This is Dr. Brittney Cooper, Assistant Professor of Women's and Gender Studies and Africana Studies at Rutgers. This is her version of her train ride to hell, in a train which , thanks to the Civil Rights act of 1965, has both black and white patrons.
How White Entitlement Marred My Trip to a Ferguson Teach-InWhat Cooper, email her, doesn't get is that this not Clarksdale, Mississipi in 1965. She's the entitled professor traveling from black-ruled Newark to Bill de Blasio's New York to do a teach-in on how to hate white people in Ferguson, Missouri. As for her idea that black people "never presume they are entitled to occupy interracial spaces so aggressively", what does she think she's doing? And has she never ridden a New York subway car?
A nightmarish train ride reminds me why too many white people don’t get how short black America’s fuse is right now
Brittney Cooper, Salon, December 17, 2014
On Friday, I was on the train to New York to do a teach-in on Ferguson at NYU. Beats headphones on, lost in thought, peering out the window, I suddenly saw a white hand shoving my work carry-on toward me. Startled, I looked up to see the hand belonged to a white guy, who was haphazardly handling my open bag, with my laptop perched just inside to make space for himself on the seat next to me.
That he wanted the seat on the now full train was not the problem. That he assumed the prerogative to place his hands on my bag, grab it, shove it at me, all while my computer was unsecured and peaking out, infuriated me. I said to him, “Never put your hands on my property.”
His reply: “Well, you should listen when I talk to you.” That line there, the command that when he, whoever he was, spoke, I should automatically listen encapsulates the breadth of the battle against racism we have to fight in this country.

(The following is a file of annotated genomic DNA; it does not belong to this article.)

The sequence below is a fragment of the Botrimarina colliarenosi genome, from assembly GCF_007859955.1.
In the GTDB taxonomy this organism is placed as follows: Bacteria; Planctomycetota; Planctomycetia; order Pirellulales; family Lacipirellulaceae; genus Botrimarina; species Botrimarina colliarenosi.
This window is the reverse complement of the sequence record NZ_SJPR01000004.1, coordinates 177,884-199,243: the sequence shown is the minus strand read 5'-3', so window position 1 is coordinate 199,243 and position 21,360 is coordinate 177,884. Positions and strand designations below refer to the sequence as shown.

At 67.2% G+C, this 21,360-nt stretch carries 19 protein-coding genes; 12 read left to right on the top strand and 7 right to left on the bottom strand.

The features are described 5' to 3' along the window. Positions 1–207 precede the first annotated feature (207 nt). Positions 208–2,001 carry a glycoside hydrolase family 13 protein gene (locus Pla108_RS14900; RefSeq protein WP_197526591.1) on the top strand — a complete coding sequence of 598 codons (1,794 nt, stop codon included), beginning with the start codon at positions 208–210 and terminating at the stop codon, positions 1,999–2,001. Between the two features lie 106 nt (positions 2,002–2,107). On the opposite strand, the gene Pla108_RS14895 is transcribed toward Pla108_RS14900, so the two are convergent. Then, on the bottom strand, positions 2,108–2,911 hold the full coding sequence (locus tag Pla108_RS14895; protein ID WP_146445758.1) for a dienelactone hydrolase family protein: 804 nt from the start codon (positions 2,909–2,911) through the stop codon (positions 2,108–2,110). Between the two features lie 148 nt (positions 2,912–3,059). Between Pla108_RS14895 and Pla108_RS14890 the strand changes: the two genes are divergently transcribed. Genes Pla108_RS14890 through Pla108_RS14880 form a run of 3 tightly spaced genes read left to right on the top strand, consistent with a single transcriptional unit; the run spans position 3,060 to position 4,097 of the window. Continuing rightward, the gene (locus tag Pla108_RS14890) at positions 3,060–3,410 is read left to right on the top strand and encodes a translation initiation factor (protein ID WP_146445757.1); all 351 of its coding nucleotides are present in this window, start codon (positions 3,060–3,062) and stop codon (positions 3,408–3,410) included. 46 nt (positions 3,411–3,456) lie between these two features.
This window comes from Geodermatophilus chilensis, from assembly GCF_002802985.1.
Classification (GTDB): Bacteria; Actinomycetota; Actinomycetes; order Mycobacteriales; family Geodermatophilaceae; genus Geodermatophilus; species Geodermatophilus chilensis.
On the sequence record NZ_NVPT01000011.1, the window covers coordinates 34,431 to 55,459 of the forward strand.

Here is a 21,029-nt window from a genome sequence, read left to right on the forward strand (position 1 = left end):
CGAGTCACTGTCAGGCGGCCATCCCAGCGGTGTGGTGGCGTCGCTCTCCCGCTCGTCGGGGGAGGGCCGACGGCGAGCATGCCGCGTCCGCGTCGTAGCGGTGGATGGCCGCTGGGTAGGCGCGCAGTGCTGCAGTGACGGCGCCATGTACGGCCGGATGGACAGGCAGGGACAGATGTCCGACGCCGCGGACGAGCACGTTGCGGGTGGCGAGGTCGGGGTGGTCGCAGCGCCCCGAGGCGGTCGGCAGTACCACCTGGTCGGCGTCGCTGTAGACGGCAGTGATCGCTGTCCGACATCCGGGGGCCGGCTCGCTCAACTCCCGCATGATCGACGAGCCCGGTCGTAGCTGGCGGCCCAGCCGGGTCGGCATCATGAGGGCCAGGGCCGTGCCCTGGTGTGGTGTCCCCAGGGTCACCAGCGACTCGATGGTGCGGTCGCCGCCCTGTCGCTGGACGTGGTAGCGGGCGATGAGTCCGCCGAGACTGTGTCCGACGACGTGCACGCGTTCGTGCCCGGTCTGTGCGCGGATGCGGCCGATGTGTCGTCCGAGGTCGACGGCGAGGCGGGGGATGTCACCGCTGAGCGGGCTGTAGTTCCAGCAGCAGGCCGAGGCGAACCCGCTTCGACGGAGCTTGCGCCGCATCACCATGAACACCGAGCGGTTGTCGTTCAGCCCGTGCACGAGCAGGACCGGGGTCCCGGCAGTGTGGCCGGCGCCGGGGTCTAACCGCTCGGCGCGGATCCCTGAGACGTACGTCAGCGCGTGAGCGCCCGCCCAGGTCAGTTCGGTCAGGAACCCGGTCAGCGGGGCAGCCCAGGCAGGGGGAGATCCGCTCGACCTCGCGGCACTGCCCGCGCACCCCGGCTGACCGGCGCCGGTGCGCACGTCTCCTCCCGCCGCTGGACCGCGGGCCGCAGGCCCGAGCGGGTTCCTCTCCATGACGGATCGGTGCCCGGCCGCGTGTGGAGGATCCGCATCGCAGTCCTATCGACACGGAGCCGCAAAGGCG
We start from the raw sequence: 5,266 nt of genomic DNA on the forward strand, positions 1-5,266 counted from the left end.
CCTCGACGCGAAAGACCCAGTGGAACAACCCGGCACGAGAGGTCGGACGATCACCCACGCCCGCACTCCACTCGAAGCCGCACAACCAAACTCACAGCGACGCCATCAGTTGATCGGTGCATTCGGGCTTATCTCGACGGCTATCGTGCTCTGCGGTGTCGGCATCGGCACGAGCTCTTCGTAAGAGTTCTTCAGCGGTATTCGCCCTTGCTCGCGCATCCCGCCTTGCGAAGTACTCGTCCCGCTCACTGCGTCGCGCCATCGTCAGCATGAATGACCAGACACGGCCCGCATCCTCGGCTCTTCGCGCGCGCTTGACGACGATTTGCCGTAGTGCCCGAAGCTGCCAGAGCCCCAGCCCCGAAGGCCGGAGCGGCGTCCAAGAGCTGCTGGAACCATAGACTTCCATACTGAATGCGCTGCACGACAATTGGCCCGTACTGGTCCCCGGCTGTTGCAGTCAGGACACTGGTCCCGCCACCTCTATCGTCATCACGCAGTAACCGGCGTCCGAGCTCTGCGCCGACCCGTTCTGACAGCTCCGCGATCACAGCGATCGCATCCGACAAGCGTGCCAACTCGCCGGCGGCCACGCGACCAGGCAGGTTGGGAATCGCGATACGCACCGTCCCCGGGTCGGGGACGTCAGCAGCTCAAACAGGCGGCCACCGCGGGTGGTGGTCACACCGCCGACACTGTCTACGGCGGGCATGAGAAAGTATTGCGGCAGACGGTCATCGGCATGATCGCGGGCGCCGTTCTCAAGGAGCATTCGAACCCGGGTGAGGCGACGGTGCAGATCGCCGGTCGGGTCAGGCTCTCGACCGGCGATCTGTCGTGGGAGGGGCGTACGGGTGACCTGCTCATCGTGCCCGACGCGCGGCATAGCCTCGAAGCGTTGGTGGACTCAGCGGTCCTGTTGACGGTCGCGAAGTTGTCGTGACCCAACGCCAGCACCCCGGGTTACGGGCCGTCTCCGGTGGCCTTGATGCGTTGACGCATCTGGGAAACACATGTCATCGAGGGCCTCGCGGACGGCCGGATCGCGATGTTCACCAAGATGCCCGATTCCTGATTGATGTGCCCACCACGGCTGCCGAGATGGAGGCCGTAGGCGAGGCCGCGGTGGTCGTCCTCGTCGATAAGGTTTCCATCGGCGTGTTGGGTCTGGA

Buoyed by his own entitlement, his own sense of white male somebodiness, this passenger never even considered that he might simply try harder to get my attention before putting his hands on my stuff. His own need to control space, his own sense of entitlement to move anything in his way even if it held something of value to another person, his belief that he had the right to do whatever he needed to do to make the environment conform to his will are all hallmarks of white privilege.
In the reverse scenario, a black man would never get on the train, snatch up a white woman’s bag, and shove it in her face. But then black women are rarely entitled to the courtesies proffered to white women, and black people never presume they are entitled to occupy interracial spaces so aggressively.[More]
White riders in NY subways have reported many incidents like this:
Once, I was on the train with only two or three other people, one of whom was a middle-aged black male. He seemed normally dressed, but started to slap the windows and seats in a hard, rhythmic fashion—almost like some kind of African war drum. It got louder and scarier, and then he started to chant incomprehensibly. What I could make out, though, was “I’m gonna kill me a m*thaf*ckin’ white man”. I looked around, and to my horror, noticed I was the only white man on the train. I felt a fear like I had never felt before in my life. There were no police on the train. There were no cameras. Cell phones did not work from the train. Of course, I had no weaponry on me. I am 6 feet tall and was in decent shape, but against a crazy and possibly armed black male seething with racial hatred, I had good reason to be afraid.In an op-ed in the NYT, the equally entitled (an emeritus professor Brown University) John Edgar Wideman had the opposite complaint, as described by John Derbyshire in TakiMag
The gist of Mr. Wideman’s piece is as follows. He lives in New York City. He teaches at Brown University in Providence, Rhode Island. He rides the Amtrak train between the two cities. He boards early and takes half of a vacant double seat. En route the train fills up, but nobody sits next to him. Because he’s black!Perhaps Wideman [Email him] and Cooper could share a train to the next teach-in?
“But the very pleasing moment of anticipation casts a shadow, because I can’t accept the bounty of an extra seat without remembering why it’s empty.…”
It’s empty because he’s black! And white people hate, or fear, or hate-‘n’-fear black people so much, they won’t take a seat next to one!